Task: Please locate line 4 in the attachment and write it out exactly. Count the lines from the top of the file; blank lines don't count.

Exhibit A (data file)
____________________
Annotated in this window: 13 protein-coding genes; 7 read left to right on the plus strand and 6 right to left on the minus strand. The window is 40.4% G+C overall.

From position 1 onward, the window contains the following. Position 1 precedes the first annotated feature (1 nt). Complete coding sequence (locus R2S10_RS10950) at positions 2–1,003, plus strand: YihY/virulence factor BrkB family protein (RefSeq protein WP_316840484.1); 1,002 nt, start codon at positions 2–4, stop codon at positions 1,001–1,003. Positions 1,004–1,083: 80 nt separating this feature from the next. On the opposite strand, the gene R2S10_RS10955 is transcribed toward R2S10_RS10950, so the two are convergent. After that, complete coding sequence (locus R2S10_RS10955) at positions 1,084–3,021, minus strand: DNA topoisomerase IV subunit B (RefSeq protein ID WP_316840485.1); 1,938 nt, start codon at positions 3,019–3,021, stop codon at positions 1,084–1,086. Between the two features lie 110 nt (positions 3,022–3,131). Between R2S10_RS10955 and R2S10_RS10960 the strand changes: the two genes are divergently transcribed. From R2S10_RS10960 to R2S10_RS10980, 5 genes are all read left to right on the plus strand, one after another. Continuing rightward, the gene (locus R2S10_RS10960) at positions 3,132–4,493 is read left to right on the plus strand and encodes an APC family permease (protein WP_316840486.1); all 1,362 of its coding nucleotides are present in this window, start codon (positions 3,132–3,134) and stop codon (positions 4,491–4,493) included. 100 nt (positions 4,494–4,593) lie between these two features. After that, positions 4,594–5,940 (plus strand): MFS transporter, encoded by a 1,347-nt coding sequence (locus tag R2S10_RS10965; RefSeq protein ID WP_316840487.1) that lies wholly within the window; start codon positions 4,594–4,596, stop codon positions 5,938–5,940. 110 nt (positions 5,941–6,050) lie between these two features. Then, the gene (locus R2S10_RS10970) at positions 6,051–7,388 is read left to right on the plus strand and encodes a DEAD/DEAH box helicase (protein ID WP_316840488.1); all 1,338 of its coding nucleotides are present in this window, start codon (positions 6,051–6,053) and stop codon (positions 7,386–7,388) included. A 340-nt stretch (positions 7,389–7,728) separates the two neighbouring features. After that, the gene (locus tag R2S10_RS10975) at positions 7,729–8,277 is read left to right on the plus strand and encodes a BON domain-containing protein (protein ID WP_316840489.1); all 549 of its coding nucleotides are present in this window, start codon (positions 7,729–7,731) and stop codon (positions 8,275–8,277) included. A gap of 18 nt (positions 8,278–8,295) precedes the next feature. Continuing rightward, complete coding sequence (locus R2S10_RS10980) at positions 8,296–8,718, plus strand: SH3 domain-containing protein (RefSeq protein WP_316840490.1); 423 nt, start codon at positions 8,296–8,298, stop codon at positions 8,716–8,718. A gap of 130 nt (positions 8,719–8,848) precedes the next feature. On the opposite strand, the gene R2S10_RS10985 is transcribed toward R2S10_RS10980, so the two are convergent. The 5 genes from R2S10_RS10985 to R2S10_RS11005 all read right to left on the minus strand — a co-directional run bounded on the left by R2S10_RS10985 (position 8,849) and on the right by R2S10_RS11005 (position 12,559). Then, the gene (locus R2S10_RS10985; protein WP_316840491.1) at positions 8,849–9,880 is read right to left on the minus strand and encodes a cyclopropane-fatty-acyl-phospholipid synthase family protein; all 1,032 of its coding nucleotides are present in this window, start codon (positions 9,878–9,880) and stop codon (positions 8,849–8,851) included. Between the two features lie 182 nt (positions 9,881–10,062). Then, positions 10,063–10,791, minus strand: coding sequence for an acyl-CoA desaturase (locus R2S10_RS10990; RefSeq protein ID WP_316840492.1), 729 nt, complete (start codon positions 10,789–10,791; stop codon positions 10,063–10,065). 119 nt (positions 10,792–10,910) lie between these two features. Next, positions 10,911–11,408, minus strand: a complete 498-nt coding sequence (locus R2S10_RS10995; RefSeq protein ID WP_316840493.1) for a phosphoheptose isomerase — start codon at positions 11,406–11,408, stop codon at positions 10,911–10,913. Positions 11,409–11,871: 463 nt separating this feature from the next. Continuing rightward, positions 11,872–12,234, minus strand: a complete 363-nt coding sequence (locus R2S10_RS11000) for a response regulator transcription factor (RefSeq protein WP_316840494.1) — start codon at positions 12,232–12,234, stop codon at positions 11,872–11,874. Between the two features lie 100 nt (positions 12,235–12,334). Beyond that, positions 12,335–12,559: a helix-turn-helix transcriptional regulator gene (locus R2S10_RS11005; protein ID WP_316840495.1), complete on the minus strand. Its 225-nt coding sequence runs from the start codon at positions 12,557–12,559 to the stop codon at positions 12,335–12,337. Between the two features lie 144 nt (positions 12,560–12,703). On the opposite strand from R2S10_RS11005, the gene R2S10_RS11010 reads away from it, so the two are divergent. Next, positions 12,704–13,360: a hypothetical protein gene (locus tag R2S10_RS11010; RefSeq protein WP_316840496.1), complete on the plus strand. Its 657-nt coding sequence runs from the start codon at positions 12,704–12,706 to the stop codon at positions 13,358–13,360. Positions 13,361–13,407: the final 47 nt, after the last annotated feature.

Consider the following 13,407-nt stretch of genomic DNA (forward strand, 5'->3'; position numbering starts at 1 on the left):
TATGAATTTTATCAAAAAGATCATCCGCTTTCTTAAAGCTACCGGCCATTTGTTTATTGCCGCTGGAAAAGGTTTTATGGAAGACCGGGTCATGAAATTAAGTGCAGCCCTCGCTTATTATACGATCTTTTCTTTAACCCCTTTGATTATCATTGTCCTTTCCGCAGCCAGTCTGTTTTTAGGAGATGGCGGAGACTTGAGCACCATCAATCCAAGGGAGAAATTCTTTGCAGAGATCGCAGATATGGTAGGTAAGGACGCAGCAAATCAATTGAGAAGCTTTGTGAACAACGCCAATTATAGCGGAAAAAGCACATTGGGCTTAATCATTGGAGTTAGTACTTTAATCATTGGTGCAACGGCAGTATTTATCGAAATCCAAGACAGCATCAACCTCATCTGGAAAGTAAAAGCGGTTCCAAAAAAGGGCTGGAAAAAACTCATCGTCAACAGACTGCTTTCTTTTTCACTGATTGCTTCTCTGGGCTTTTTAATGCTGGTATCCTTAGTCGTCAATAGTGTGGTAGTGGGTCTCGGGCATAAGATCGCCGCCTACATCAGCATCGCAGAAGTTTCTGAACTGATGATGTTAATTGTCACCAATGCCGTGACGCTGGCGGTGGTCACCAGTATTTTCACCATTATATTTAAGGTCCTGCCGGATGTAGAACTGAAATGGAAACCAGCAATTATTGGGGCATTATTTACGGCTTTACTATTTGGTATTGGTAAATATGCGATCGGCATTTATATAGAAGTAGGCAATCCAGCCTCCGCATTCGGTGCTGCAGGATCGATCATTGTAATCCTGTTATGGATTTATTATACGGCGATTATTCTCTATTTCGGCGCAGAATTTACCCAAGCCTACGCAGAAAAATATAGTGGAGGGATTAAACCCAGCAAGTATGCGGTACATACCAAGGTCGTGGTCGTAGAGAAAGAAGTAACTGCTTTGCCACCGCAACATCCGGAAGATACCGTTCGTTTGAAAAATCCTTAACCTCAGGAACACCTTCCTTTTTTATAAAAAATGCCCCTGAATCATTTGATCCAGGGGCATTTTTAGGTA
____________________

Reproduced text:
TATGAATTTTATCAAAAAGATCATCCGCTTTCTTAAAGCTACCGGCCATTTGTTTATTGCCGCTGGAAAAGGTTTTATGGAAGACCGGGTCATGAAATTAAGTGCAGCCCTCGCTTATTATACGATCTTTTCTTTAACCCCTTTGATTATCATTGTCCTTTCCGCAGCCAGTCTGTTTTTAGGAGATGGCGGAGACTTGAGCACCATCAATCCAAGGGAGAAATTCTTTGCAGAGATCGCAGATATGGTAGGTAAGGACGCAGCAAATCAATTGAGAAGCTTTGTGAACAACGCCAATTATAGCGGAAAAAGCACATTGGGCTTAATCATTGGAGTTAGTACTTTAATCATTGGTGCAACGGCAGTATTTATCGAAATCCAAGACAGCATCAACCTCATCTGGAAAGTAAAAGCGGTTCCAAAAAAGGGCTGGAAAAAACTCATCGTCAACAGACTGCTTTCTTTTTCACTGATTGCTTCTCTGGGCTTTTTAATGCTGGTATCCTTAGTCGTCAATAGTGTGGTAGTGGGTCTCGGGCATAAGATCGCCGCCTACATCAGCATCGCAGAAGTTTCTGAACTGATGATGTTAATTGTCACCAATGCCGTGACGCTGGCGGTGGTCACCAGTATTTTCACCATTATATTTAAGGTCCTGCCGGATGTAGAACTGAAATGGAAACCAGCAATTATTGGGGCATTATTTACGGCTTTACTATTTGGTATTGGTAAATATGCGATCGGCATTTATATAGAAGTAGGCAATCCAGCCTCCGCATTCGGTGCTGCAGGATCGATCATTGTAATCCTGTTATGGATTTATTATACGGCGATTATTCTCTATTTCGGCGCAGAATTTACCCAAGCCTACGCAGAAAAATATAGTGGAGGGATTAAACCCAGCAAGTATGCGGTACATACCAAGGTCGTGGTCGTAGAGAAAGAAGTAACTGCTTTGCCACCGCAACATCCGGAAGATACCGTTCGTTTGAAAAATCCTTAACCTCAGGAACACCTTCCTTTTTTATAAAAAATGCCCCTGAATCATTTGATCCAGGGGCATTTTTAGGTA